Amendments: Right To Farm, Guns And Privacy Win

A commercial chicken house in Florida.
Credit USDA | Wikipedia

It was an early night for most of the amendments, but the farm interests had to stay up late. Shortly after midnight, unofficial state returns showed Amendment 1, the "right to farm" proposal, winning by 2,528 votes. That was a a margin of only about one-quarter of 1 percent, which is close enough to entitle the opposition to a recount.

With 100 percent of precincts reporting in statewide, Amendment 1 passed with 498,751 votes, or 50.127 percent.  The "no" votes came in at 496,223, or 49.873 percent.

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Primary Election 2014
9:31 pm
Sun July 20, 2014

Missouri Voters To Decide On Privacy Protection, Veterans' Lottery Ticket

If Missouri voters pass Constitutional Amendment No. 9, electronic communications would be protected.
Credit (via Flickr/derekGavey)

Of the five proposed constitutional amendments Missourians will get to vote on in August, two of them have generated little attention and virtually no controversy.  One would expand the right against unreasonable search and seizures to include electronic communications and data, while the other would create a new Missouri lottery ticket to fund the needs of veterans.

Electronic data and communications

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Primary Election 2014
6:38 pm
Wed July 9, 2014

Missouri Transportation Commissioners Approve Final Transportation Tax Project List

Interstate 70, just east of the Mo. River Bridge near Rocheport. The bridge would be replaced by a newer one as part of the expansion of I-70 under the Amendment 7 project list.
Credit (MoDOT)

Missouri transportation commissioners have approved a list of projects totalling $4.8 billion that would be funded by a 0.75 percent sales tax that voters will decide next month.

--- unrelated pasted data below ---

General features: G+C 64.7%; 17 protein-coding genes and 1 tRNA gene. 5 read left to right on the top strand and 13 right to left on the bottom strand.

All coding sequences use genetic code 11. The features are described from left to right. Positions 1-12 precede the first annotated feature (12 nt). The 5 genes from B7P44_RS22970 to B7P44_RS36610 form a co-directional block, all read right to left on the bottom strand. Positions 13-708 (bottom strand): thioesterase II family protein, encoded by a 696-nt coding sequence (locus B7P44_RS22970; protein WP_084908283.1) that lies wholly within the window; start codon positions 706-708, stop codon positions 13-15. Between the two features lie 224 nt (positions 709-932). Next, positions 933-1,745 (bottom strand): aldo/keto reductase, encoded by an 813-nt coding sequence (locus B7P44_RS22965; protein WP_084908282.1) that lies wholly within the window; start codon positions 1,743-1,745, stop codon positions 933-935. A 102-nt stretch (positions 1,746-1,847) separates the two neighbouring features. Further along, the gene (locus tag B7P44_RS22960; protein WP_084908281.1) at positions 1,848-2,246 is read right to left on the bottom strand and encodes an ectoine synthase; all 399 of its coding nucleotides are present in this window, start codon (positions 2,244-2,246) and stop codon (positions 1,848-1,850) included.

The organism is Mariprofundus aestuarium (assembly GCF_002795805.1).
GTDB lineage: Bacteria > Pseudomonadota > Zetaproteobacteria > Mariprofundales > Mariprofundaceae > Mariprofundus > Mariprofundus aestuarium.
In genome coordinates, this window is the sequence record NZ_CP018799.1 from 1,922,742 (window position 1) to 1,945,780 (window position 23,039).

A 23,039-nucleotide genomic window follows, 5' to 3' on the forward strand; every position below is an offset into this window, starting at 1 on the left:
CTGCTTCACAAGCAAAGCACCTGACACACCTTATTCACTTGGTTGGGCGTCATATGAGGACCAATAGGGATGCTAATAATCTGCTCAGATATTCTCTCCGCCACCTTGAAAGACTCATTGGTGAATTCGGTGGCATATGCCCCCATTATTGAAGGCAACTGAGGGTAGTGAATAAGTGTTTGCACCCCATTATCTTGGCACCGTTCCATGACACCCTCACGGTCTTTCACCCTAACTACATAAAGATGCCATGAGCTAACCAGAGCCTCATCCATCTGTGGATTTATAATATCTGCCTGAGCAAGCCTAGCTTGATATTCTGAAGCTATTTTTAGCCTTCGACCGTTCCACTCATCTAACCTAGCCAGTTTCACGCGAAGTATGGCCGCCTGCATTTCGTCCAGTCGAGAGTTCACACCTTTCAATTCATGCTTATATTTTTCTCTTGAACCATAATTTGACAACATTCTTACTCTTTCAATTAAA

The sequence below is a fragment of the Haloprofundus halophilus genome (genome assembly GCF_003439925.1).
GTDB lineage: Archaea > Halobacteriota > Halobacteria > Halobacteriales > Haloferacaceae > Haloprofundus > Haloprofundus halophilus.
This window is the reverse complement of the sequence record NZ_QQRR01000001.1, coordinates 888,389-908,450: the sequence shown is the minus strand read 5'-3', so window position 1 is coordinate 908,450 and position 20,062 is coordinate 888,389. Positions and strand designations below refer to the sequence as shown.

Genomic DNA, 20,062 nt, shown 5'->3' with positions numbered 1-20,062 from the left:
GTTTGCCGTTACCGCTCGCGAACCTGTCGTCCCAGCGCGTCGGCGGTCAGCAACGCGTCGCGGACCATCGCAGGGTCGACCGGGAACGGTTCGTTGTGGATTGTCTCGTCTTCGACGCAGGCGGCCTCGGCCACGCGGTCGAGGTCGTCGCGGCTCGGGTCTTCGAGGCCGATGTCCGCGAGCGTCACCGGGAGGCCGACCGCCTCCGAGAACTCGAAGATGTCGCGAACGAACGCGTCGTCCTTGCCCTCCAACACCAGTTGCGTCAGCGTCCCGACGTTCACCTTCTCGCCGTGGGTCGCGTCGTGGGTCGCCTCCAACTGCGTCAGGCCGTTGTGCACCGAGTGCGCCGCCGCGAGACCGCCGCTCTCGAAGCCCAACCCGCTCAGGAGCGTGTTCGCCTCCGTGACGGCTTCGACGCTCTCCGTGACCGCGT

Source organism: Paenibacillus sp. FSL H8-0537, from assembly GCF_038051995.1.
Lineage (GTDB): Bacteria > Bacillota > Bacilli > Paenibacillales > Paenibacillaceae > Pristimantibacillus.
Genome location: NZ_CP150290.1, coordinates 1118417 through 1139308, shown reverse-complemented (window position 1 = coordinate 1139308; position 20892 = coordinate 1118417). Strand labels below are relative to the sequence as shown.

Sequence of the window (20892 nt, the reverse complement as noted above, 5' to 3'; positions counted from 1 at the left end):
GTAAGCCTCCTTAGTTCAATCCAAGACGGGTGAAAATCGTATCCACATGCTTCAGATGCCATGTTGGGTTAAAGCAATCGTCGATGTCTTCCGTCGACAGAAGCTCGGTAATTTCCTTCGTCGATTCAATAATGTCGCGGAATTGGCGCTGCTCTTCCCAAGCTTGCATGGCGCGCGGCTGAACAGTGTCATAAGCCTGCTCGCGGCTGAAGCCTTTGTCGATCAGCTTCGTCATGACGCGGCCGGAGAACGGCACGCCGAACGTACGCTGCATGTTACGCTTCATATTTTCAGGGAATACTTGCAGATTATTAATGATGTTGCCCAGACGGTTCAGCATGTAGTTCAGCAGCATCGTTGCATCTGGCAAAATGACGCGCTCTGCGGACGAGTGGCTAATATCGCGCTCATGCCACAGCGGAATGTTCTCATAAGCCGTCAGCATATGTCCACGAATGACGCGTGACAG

The wish list contains more than 800 projects, most of them road and bridge improvements. If passed, money would go to replacing or improving 330 bridges across the state and resurfacing more than 3,200 miles of roads. But the list also includes improvements at 24 airports, seven river ports, 14 railroads, and 71 sidewalks.  

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Primary Election 2014
5:25 pm
Sun July 6, 2014

Would 'Right To Farm' Ballot Question Protect Family Farms Or Ag Corporations?

Credit / Véronique LaCapra, St. Louis Public Radio

Do Missouri’s farmers and ranchers need a constitutional amendment to continue their way of life, or does current law offer enough protection? That’s the debate surrounding one of the five ballot measures Missouri voters will decide next month. Supporters and opponents are campaigning and spending money on efforts to both pass and kill the proposal that could limit regulations on farming and ranching.

Origins and journey of 'Right to Farm'

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Missouri Budget
12:58 pm
Tue June 24, 2014

Nixon Cuts More Than $1 Billion From FY2015 State Budget

Mo. Gov. Jay Nixon briefing reporters on cuts to FY2015 state budget.
Credit Marshall Griffin/St. Louis Public Radio

Updated at 3:57 p.m. with reaction from House Budget Chair Rick Stream, R-Kirkwood.

Updated at 3:21 p.m. with reaction from House Speaker Tim Jones, R-Eureka.

Updated with reactions at 2:25 p.m., Tues., June 24. 

Missouri Gov. Jay Nixon has announced $1.1 billion in cuts from the Fiscal Year 2015 state budget that goes into effect July 1.

Those cuts include nearly $276 million in line-item vetoes and $846 million in temporary withholds, which could be released by the governor at a later date.

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Missouri 2014 Legislative Session
8:18 pm
Fri June 20, 2014

Nixon Signs Bill Revamping Missouri's Funeral Protest Law

Credit Marshall Griffin/St. Louis Public Radio

Missouri Gov. Jay Nixon signed several bills passed during the 2014 regular session into law Friday.

Tweak to funeral protest law

First, Nixon signed  House Bill 1372, which fixes a legal issue with Missouri's ban on protests at funerals.